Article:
According to Democratic Gov. John Hickenlooper, around 70 percent of pregnancies in the state are unintended.
Naysayers would have us believe that Texans have surrendered to the inevitable, that they have stopped working for reproductive rights after the fervor of the summer of 2013. Nothing I have seen in the last year suggests that they are any less angry, any less passionate, than they were last June.
After winning a settlement that opened the door for thousands of women to initiate malpractice lawsuits against Dalkon Shield, the IUD that caused my sterilization, I naively thought we had seen the end of sterilization atrocities. Unfortunately, that is not so, at least in California.
Gates and others have long claimed that conversations about abortion are “toxic” not just to feminism and the equality movement, but political progress in general. To that I say hooey.
Modern Mississippi freedom fighters must remain committed to Hamer’s legacy of bridging voting and reproductive rights into a comprehensive reproductive justice effort to protect Black women and other populations that are vulnerable to violations of both.
The willingness of courts to impose the kind of restrictions at issue in this case should raise some serious concerns for reproductive rights activists.
California’s Maximum Family Grant rule denies financial support to babies born while their families are receiving grants from the state’s welfare program. An effort is underway to repeal the rule and to deconstruct the narrative that poor women have babies for money.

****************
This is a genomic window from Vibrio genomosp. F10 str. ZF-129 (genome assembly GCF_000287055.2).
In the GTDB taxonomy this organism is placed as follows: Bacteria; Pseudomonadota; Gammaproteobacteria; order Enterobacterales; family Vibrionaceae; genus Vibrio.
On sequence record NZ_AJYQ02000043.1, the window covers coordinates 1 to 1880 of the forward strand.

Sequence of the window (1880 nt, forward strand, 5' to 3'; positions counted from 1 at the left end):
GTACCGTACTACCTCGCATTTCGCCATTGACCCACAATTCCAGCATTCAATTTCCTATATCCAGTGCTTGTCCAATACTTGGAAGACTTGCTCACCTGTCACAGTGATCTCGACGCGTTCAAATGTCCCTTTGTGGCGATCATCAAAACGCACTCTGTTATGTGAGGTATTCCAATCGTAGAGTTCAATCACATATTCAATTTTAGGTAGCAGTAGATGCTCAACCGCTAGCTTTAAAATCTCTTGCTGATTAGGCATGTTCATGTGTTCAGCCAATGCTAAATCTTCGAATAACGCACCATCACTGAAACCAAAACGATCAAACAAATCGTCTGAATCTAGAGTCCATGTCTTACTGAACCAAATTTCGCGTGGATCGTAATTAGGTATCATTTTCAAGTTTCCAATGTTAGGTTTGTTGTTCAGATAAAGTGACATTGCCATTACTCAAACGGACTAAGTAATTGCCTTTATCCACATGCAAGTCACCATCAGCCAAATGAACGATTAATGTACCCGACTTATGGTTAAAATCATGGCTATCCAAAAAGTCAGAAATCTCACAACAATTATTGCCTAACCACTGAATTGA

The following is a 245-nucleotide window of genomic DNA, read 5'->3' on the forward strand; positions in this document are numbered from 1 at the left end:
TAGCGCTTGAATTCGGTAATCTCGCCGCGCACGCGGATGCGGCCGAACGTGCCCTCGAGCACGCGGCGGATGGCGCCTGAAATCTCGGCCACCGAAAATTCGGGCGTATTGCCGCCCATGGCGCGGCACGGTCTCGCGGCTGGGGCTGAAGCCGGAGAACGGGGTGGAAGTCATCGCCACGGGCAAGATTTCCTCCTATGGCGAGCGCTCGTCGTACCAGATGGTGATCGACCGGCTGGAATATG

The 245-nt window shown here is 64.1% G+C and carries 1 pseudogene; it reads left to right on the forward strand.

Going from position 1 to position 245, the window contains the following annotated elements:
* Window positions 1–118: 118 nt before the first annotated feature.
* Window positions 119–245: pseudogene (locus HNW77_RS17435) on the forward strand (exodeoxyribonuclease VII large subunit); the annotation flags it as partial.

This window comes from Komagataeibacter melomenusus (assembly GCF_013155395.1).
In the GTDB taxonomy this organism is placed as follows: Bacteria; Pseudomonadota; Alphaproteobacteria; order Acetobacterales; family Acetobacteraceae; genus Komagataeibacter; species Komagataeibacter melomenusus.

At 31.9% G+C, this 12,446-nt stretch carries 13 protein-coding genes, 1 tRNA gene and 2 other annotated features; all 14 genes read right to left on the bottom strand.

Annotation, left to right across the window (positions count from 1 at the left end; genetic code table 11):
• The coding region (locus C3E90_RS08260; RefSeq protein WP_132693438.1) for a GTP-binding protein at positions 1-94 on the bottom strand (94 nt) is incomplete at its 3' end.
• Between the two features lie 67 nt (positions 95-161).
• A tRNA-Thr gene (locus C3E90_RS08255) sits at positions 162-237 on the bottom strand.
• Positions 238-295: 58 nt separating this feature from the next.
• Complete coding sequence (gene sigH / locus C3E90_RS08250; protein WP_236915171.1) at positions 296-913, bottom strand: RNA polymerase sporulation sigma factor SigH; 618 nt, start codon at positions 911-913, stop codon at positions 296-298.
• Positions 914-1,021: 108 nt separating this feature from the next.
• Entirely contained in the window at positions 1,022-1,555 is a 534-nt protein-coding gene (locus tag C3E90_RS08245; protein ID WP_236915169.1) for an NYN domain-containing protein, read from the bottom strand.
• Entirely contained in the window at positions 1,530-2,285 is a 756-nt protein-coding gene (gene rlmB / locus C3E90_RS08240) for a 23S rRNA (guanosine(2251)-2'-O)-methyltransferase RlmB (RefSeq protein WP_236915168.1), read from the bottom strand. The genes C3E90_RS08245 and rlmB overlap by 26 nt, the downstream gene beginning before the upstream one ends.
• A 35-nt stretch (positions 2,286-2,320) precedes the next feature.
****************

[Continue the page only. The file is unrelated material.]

A lawsuit filed by a New York woman against a local hospital alleges that she was forced to undergo a c-section
against her will. The suit is believed to be the first to raise a claim under a New York public health law detailing the rights of patients at hospitals in the state, but experts worry that such cases could become more common.
Gov. Paul LePage vetoed a bill that would have expanded Medicaid coverage of family planning services for nearly 14,000 low-income women, and a vote to override the veto failed.
Though the FDA decision to permit generic EC pill manufacturers to sell their products over the counter represents a gain for those with the most access to resources, ultimately the decision reflects pharmaceutical manufacturing companies’ interests, rather than the lives of those most adversely affected by lack of access to EC.